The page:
So many books, so little time, so let’s get right to my suggested light summer reading. Well, I guess it’s a bit heavy. I finally dove into some Roger Penrose, and immediately drowned, as per my expectations. If you’ve never heard of Penrose, just think of Einstein and Hawking, who might not even be his equals.
It’s rare to find a mathematician professionally interested in the real world, but Penrose is also one of the world’s leading cosmologists, and his latest book, “Cycles of Time,” introduces a new model of the universe: one with no beginning or end. He says, “Our universe is what I call an aeon in an endless sequence of aeons.”
Cosmology is the study of the origin and development of the universe, something that’s intrigued me since my teens. I’ve been a fan of the closed universe model – expansion followed by collapse and a new Big Bang – for most of my life, which I first encountered in a marvelous short story by Isaac Asimov, “The Last Question.” To introduce it, and Penrose’s theory, we need a very big, little word: entropy, which you can think of as the measure of disorder in a system.
One of the fundamental questions of life is some variation on “How did the living room get so messy?” After all, it started the week clean – a low entropy state – but gradually got more cluttered: a high entropy state. And as we all know, as it gets messier, it’s less usable and you can’t find the TV remote or the magazine you were reading. And, as we also know, it takes a good deal of energy to maintain that low entropy state.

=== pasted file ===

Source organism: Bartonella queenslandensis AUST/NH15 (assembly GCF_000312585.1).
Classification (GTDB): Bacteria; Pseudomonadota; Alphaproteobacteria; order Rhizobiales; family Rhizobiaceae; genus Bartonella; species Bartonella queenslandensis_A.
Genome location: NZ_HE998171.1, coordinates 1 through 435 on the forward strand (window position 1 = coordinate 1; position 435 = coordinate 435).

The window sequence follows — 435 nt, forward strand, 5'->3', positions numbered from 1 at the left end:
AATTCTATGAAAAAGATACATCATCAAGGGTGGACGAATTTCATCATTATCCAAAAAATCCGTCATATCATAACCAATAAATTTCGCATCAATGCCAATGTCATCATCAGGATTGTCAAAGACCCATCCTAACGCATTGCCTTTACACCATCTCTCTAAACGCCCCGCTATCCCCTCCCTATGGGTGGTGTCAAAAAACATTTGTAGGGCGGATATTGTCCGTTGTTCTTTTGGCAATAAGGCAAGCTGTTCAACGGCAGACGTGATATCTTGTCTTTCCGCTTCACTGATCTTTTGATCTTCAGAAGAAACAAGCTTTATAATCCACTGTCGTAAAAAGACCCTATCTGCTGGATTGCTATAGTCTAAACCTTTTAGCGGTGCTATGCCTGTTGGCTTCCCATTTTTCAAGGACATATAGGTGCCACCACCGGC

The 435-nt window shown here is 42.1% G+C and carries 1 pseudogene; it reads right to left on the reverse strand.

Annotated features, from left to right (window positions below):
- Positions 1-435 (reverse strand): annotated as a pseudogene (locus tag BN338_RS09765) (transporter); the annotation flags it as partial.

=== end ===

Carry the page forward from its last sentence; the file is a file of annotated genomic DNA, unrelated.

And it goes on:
So I was saddened when the closed universe model was replaced by a couple of possible “inflationary” universes. For someone who doesn’t believe in an afterlife, the closed universe is the next best thing, as a brand-spanking new universe in a possibly infinite series of Big Bangs replaces an aging, infirm universe. We don’t go on, but the universe does.
But in the inflationary scenario, most of the energy in the universe moves from a usable state to an unusable one, what used to be called the “heat death” of the universe. Stars burn out, entropy increases, and the universe just goes on forever, with almost no energy and certainly no life.
And that brings me back to Asimov and a story he wrote in 1956. He postulated a supreme intelligence – a kind of super-computer – called Multivac. Its attendants were musing about the end of the universe one day and asked it, “How can the net amount of entropy in the universe be massively decreased?” To which Multivac replied (and continued to reply, as the question was asked again and again over billions of years), “insufficient data for meaningful answer.”
Penrose has an answer and suggests, “The universe as a whole is to be seen as an extended conformal manifold consisting of a (possibly infinite) succession of aeons, each appearing to be an entire expanding universe history.” Trust me, that’s as close to ordinary language as he gets.
Asimov’s solution was a bit simpler. As Multivac evolved into a galactic entity, existing only in hyperspace, it pondered the question long after all matter and energy (and people) were gone. It pondered and pondered some more, finally finding a solution, and said, “LET THERE BE LIGHT!”
And there was light.